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Can Talking About Healthy Eating Reduce Adolescent Disordered Eating Behaviors?

Summary and Comment |
July 16, 2013

Can Talking About Healthy Eating Reduce Adolescent Disordered Eating Behaviors?

  1. Alain Joffe, MD, MPH, FAAPAU939

When parents discussed healthy eating rather than dieting and weight, adolescents were less likely to report disordered eating.

  1. Alain Joffe, MD, MPH, FAAPAU939

How should parents discuss eating habits and weight with their teenagers? To examine this question, investigators analyzed data from two linked population-based studies involving 2300 ethnically diverse adolescents (mean age, 14 years) and 3500 parents or caregivers. Parents were classified as having no conversations about eating (healthy or otherwise) or weight with their children, healthful eating conversations only, or conversations about weight only.

Among nonoverweight adolescents, parental discussions about healthy eating had little or no effect on adolescent reports of dieting, unhealthy or extreme weight control behaviors, or binge eating, compared with no parental discussions about eating or weight. In contrast, parental conversations about weight increased the probability that nonoverweight adolescents would report such behaviors. Among overweight adolescents, parental discussions about healthy eating lowered the probability that adolescents reported any weight-control behavior while conversations about weight increased the risk, compared with overweight adolescents whose parents did not talk about eating or weight. Conversations about weight with both parents was associated with more adolescent reports of some, but not all, weight-control behaviors in both nonoverweight and overweight adolescents compared with conversations with only one parent.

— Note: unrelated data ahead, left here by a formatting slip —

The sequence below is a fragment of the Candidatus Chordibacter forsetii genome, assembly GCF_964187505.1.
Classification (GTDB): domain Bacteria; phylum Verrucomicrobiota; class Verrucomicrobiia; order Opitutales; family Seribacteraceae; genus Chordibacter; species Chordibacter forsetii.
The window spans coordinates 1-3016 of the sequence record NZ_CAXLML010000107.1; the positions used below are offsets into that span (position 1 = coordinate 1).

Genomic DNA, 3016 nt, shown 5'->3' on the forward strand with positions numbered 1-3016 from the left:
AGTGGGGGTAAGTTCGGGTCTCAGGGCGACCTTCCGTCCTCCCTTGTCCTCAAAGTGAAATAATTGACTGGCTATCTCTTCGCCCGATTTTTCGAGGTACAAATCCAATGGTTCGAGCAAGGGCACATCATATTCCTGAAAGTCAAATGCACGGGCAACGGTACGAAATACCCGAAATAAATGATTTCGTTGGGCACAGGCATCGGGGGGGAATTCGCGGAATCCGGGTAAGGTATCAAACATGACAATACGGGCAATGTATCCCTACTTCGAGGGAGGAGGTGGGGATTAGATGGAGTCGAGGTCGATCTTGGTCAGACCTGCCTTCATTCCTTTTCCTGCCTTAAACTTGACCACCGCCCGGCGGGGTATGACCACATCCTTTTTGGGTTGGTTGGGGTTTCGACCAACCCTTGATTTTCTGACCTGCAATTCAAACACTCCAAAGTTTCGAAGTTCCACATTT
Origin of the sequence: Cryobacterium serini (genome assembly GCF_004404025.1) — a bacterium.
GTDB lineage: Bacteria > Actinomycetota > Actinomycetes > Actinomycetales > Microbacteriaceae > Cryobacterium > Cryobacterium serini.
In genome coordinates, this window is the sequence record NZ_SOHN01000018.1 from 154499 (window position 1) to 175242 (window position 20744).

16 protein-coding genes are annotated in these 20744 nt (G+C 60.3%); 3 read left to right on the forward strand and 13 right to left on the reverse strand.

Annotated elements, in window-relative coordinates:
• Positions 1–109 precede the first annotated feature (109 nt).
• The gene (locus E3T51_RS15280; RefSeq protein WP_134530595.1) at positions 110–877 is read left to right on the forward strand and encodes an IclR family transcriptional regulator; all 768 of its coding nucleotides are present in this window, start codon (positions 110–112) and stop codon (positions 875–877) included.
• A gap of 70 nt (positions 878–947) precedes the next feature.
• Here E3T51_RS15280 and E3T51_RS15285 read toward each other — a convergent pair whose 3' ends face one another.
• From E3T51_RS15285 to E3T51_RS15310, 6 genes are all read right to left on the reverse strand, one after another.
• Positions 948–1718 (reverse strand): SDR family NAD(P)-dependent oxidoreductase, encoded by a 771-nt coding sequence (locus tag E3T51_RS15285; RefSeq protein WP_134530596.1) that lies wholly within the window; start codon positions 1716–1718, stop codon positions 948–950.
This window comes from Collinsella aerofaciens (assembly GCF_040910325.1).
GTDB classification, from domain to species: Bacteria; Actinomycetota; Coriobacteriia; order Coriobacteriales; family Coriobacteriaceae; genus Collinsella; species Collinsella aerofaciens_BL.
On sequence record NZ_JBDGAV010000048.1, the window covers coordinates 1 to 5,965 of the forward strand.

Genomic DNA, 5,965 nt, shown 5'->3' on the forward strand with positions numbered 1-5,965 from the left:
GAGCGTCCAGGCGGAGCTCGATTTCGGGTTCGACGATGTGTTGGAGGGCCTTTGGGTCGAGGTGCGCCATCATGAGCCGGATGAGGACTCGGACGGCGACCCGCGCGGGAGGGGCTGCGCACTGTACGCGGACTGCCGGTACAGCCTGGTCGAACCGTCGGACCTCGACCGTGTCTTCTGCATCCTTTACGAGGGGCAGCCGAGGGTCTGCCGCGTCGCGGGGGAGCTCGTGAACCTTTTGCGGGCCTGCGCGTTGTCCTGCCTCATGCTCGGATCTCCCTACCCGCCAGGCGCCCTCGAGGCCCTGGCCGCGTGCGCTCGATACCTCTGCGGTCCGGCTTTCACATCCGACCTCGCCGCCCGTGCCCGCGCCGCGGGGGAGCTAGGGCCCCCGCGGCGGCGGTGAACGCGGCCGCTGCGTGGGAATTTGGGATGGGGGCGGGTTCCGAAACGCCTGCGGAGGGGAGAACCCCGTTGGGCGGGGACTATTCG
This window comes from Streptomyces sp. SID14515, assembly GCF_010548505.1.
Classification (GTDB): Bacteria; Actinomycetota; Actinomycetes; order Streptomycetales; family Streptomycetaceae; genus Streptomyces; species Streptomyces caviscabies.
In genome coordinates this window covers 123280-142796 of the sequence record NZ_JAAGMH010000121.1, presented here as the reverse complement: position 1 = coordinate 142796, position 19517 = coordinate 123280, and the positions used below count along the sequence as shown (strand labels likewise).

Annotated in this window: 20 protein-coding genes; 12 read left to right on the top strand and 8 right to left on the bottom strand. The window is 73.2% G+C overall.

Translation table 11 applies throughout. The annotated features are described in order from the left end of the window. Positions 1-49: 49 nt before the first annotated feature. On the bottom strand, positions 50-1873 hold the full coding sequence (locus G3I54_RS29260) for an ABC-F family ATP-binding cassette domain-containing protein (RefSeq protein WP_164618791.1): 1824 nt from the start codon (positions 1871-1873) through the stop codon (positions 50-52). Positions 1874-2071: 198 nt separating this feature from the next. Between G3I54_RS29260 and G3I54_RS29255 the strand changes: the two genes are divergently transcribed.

Comment

These results are quite straightforward. Parents should avoid conversations about weight or size (or talking about eating differently to lose weight or avoid gaining weight). Rather, the dialogue should center on healthy eating, which could involve the adolescent's eating patterns or, perhaps even better, that of the entire family. Because the development of weight-control behaviors is complex, such conversations will not completely eliminate the possibility that adolescents will adapt unhealthy weight-control behaviors, but hopefully discussions about healthy eating will reduce the risk somewhat.

  • Disclosures for Alain Joffe, MD, MPH, FAAP at time of publication Editorial boards Adolescent Medicine: State of the Art Reviews; JAMA Pediatrics

Citation(s):

Reader Comments (2)

Angel GUEVARA, MD Physician, Health Law/Ethics/Public Policy, Clinica Salus Infirmorum

It looks good, adolescents don't like only control, they look for and listen to arguments, maybe we adults must change.

SUSAN KOLLER Other Healthcare Professional, Other, 305 Westfield Drive Knoxville, TN 37919

I am vry pleased to have the opportunity to view some of the ground -breaking news from Journal Watch.

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